pgdevel / src / tutorial / basics.source

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-- basics.sql-
--    Tutorial on the basics (table creation and data manipulation)
-- src/tutorial/basics.source

-- Creating a New Table:
--	A CREATE TABLE is used to create base tables.  PostgreSQL has
--	its own set of built-in types.  (Note that SQL is case-
--	insensitive.)

CREATE TABLE weather (
	city		varchar(80),
	temp_lo		int,		-- low temperature
	temp_hi		int,		-- high temperature
	prcp		real,		-- precipitation
	date		date

	name		varchar(80),
	location	point

-- Populating a Table With Rows:
--	An INSERT statement is used to insert a new row into a table.  There
--	are several ways you can specify what columns the data should go to.

-- 1. The simplest case is when the list of value correspond to the order of
--    the columns specified in CREATE TABLE.

    VALUES ('San Francisco', 46, 50, 0.25, '1994-11-27');

    VALUES ('San Francisco', '(-194.0, 53.0)');

-- 2. You can also specify what column the values correspond to.  (The columns
--    can be specified in any order.  You may also omit any number of columns,
--    e.g., unknown precipitation below.

INSERT INTO weather (city, temp_lo, temp_hi, prcp, date)
    VALUES ('San Francisco', 43, 57, 0.0, '1994-11-29');

INSERT INTO weather (date, city, temp_hi, temp_lo)
    VALUES ('1994-11-29', 'Hayward', 54, 37);

-- Querying a Table:
--	A SELECT statement is used for retrieving data.  The basic syntax is
--	SELECT columns FROM tables WHERE predicates.

-- A simple one would be:

SELECT * FROM weather;

-- You may also specify expressions in the target list.  (The 'AS column'
-- specifies the column name of the result.  It is optional.)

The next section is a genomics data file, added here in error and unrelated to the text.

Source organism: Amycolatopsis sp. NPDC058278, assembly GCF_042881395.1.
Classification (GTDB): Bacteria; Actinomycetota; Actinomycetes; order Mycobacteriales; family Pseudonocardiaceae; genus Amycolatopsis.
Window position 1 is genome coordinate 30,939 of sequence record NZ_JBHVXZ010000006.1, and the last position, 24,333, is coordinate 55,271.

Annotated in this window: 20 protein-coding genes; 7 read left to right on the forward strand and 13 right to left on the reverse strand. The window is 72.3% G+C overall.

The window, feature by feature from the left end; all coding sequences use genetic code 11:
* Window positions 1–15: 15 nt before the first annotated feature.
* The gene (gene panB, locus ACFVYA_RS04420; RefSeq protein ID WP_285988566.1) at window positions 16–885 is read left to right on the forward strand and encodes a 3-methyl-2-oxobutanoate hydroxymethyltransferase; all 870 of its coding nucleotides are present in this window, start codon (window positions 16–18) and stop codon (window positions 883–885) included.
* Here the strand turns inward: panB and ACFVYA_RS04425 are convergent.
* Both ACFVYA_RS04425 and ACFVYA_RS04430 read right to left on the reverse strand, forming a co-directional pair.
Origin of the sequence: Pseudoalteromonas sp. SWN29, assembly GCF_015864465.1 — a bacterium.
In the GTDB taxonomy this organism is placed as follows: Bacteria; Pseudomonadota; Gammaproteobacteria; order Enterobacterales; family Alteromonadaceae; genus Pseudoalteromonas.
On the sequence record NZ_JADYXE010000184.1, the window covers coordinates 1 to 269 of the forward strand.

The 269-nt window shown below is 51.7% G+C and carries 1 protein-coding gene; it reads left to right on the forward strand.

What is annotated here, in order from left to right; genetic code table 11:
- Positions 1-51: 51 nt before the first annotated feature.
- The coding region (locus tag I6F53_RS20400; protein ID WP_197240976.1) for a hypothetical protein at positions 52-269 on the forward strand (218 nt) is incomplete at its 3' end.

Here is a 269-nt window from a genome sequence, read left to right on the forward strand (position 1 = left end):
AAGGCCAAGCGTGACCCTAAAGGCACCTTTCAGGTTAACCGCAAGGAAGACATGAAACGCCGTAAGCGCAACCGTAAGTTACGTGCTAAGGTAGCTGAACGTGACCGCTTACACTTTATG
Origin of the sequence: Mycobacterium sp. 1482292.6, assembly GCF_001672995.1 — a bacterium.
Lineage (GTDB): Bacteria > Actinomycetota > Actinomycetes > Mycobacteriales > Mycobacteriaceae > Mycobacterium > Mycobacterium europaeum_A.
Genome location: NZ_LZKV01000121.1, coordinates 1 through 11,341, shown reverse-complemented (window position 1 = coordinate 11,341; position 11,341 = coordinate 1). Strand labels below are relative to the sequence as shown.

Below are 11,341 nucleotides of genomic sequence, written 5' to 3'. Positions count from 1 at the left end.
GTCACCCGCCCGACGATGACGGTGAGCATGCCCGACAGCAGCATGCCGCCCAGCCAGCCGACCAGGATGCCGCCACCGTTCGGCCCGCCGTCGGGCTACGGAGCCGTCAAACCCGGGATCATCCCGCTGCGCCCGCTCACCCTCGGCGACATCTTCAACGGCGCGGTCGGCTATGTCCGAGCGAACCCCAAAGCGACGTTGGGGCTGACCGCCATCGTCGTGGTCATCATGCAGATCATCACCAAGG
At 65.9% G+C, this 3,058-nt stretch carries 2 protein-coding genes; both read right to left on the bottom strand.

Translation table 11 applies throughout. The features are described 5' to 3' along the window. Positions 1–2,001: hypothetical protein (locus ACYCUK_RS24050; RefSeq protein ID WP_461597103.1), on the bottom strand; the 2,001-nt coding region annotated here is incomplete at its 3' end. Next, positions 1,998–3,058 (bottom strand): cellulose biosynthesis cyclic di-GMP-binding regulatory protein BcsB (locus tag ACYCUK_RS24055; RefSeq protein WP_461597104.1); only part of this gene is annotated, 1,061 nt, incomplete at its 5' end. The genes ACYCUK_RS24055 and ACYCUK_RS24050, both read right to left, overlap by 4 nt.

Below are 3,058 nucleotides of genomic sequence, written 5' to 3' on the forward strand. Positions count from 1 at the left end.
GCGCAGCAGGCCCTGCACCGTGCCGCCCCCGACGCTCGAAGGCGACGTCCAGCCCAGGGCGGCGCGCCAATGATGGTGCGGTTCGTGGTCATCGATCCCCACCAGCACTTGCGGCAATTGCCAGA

SELECT city, (temp_hi+temp_lo)/2 AS temp_avg, date FROM weather;

-- If you want to retrieve rows that satisfy certain condition (i.e., a
-- restriction), specify the condition in WHERE.  The following retrieves
-- the weather of San Francisco on rainy days.

    FROM weather
    WHERE city = 'San Francisco'
        AND prcp > 0.0;

-- Here is a more complicated one.  Duplicates are removed when DISTINCT is
-- specified. ORDER BY specifies the column to sort on.  (Just to make sure the
-- following won't confuse you, DISTINCT and ORDER BY can be used separately.)

    FROM weather
    ORDER BY city;

-- Joins Between Tables:
--	queries can access multiple tables at once or access the same table
--	in such a way that multiple instances of the table are being processed
--	at the same time.

-- The following joins the weather table and the cities table.

    FROM weather, cities
    WHERE city = name;

-- This prevents a duplicate city name column:

SELECT city, temp_lo, temp_hi, prcp, date, location
    FROM weather, cities
    WHERE city = name;

-- since the column names are all different, we don't have to specify the
-- table name. If you want to be clear, you can do the following. They give
-- identical results, of course.

SELECT, weather.temp_lo, weather.temp_hi, weather.prcp,, cities.location
    FROM weather, cities
    WHERE =;

-- JOIN syntax

    FROM weather JOIN cities ON ( =;

-- Outer join

    FROM weather LEFT OUTER JOIN cities ON ( =;

-- Suppose we want to find all the records that are in the temperature range
-- of other records.  W1 and W2 are aliases for weather.

SELECT, W1.temp_lo, W1.temp_hi,, W2.temp_lo, W2.temp_hi
FROM weather W1, weather W2
WHERE W1.temp_lo < W2.temp_lo
   and W1.temp_hi > W2.temp_hi;

-- Aggregate Functions

SELECT max(temp_lo)
    FROM weather;

SELECT city FROM weather
    WHERE temp_lo = (SELECT max(temp_lo) FROM weather);

-- Aggregate with GROUP BY
SELECT city, max(temp_lo)
    FROM weather
    GROUP BY city;

-- ... and HAVING
SELECT city, max(temp_lo)
    FROM weather
    GROUP BY city
    HAVING max(temp_lo) < 40;

-- Updates:
--	An UPDATE statement is used for updating data.

-- Suppose you discover the temperature readings are all off by 2 degrees as
-- of Nov 28, you may update the data as follow:

UPDATE weather
    SET temp_hi = temp_hi - 2,  temp_lo = temp_lo - 2
    WHERE date > '1994-11-28';

SELECT * FROM weather;

-- Deletions:
--	A DELETE statement is used for deleting rows from a table.

-- Suppose you are no longer interested in the weather of Hayward, then you can
-- do the following to delete those rows from the table.

DELETE FROM weather WHERE city = 'Hayward';

SELECT * FROM weather;

-- You can also delete all the rows in a table by doing the following.  (This
-- is different from DROP TABLE which removes the table in addition to the
-- removing the rows.)

DELETE FROM weather;

SELECT * FROM weather;

-- Removing the tables:
--	DROP TABLE is used to remove tables.  After you have done this, you
--      can no longer use those tables.

DROP TABLE weather, cities;